New Telegraph

World Toilet Day: Minister Commends 40,000 Communities For Achieving ODF Status

The Minister of Water Resources and Sanitation, Prof. Joseph Terlumun Utsev has commended activities that support making Nigeria Open Defecation-Free (ODF) in the country, saying 40,000 communities across the country have been declared ODF.

He, however, affirmed that more needed to be done through sustained campaigns and sensitisation in urban and rural communities on the need for people to desist from open defecation.

His remarks came as Nigeria joined the world community on Sunday to mark World Toilet Day, which is commemorated on November 19 every year.

In 2013, the United Nations General Assembly officially designated November 19 as World Toilet Day. It was first established in 2001 by the World Toilet Organisation.

World Toilet Day celebrates toilets and raises awareness of the 4.2 billion people living without access to safely managed sanitation.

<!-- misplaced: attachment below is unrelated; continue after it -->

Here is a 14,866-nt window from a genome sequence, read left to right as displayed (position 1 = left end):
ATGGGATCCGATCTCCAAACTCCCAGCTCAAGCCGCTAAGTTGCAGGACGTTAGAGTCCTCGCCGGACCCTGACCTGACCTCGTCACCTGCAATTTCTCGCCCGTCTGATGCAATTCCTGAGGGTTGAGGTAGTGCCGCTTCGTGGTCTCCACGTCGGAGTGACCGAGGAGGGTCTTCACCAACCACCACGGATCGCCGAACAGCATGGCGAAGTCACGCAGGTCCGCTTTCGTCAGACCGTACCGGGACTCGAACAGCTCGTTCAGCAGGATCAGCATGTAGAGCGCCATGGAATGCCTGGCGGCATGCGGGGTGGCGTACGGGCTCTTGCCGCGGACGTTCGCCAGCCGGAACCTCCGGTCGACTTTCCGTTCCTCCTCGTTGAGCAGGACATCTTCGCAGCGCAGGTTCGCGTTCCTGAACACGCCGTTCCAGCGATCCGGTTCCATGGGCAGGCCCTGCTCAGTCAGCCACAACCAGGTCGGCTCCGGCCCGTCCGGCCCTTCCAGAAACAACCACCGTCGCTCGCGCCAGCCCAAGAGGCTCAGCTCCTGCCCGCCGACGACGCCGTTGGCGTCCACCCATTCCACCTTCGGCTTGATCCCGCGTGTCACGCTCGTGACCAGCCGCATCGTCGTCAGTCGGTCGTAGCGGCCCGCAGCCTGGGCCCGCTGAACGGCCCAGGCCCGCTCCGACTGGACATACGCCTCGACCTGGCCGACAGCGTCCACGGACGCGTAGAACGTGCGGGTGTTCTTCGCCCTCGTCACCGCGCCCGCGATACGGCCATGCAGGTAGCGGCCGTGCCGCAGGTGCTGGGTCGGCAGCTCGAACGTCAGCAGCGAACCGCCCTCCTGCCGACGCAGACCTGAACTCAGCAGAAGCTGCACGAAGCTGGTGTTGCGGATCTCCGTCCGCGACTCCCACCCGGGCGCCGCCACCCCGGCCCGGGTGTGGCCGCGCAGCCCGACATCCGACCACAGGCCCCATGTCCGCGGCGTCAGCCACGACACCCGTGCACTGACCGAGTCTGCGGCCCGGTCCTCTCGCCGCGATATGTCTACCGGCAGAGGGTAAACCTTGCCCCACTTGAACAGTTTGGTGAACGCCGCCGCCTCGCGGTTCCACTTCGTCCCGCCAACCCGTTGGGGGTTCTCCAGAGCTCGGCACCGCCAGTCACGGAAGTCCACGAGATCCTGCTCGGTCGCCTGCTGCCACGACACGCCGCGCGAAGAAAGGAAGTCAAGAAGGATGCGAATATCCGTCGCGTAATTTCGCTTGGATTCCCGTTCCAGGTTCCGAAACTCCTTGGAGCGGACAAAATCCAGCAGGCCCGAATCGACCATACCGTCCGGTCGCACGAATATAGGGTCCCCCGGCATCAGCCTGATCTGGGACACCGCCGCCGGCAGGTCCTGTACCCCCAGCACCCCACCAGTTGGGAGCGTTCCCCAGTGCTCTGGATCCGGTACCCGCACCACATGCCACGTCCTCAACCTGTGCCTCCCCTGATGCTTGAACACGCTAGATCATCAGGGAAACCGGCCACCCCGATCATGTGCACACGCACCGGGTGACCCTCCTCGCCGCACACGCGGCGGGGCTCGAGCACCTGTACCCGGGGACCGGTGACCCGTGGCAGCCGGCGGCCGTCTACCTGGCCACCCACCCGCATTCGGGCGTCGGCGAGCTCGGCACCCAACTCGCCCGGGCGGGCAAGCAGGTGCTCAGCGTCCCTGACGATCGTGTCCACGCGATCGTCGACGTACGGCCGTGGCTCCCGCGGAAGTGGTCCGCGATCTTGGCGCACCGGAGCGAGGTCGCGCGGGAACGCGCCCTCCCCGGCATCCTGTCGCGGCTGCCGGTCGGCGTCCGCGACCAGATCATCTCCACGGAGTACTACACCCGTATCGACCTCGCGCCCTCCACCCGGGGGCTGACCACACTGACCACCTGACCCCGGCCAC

World Toilet Day is about inspiring action to tackle the global sanitation crisis.

By 2030, the Sustainable Development Goals, specifically SDG #6, aim to reach everyone with sanitation, halve the proportion of untreated wastewater and increase recycling and safe reus

This year’s theme, ‘ Accelerating Change’, aims to inspire people to take personal action to help improve toilets and sanitation systems.

Toilets are a foundation stone of public health and play a critical role in protecting the environment.

To leave so many people behind without safe toilets puts in jeopardy the entire 2030 Agenda, with the poorest people, particularly women and girls, paying the highest price in terms of poor health, missed education, loss of productivity and general insecurity.

The World Toilet Day 2023 campaign asks people to ‘be like a hummingbird’ – to take simple actions to help accelerate change.

According to the World Health Organisation (WHO), 3.5 billion people are still living without safe toilets; 419 million people still practise ‘open defecation’; and in these situations, diseases spread, killing 1,000 children every single day while two billion people – a quarter of the world’s population – lack basic handwashing facilities at home to wash their hands with soap and water.

These pose a threat to nature and everyone’s health, particularly women, girls, and other vulnerable groups, according to the WHO.

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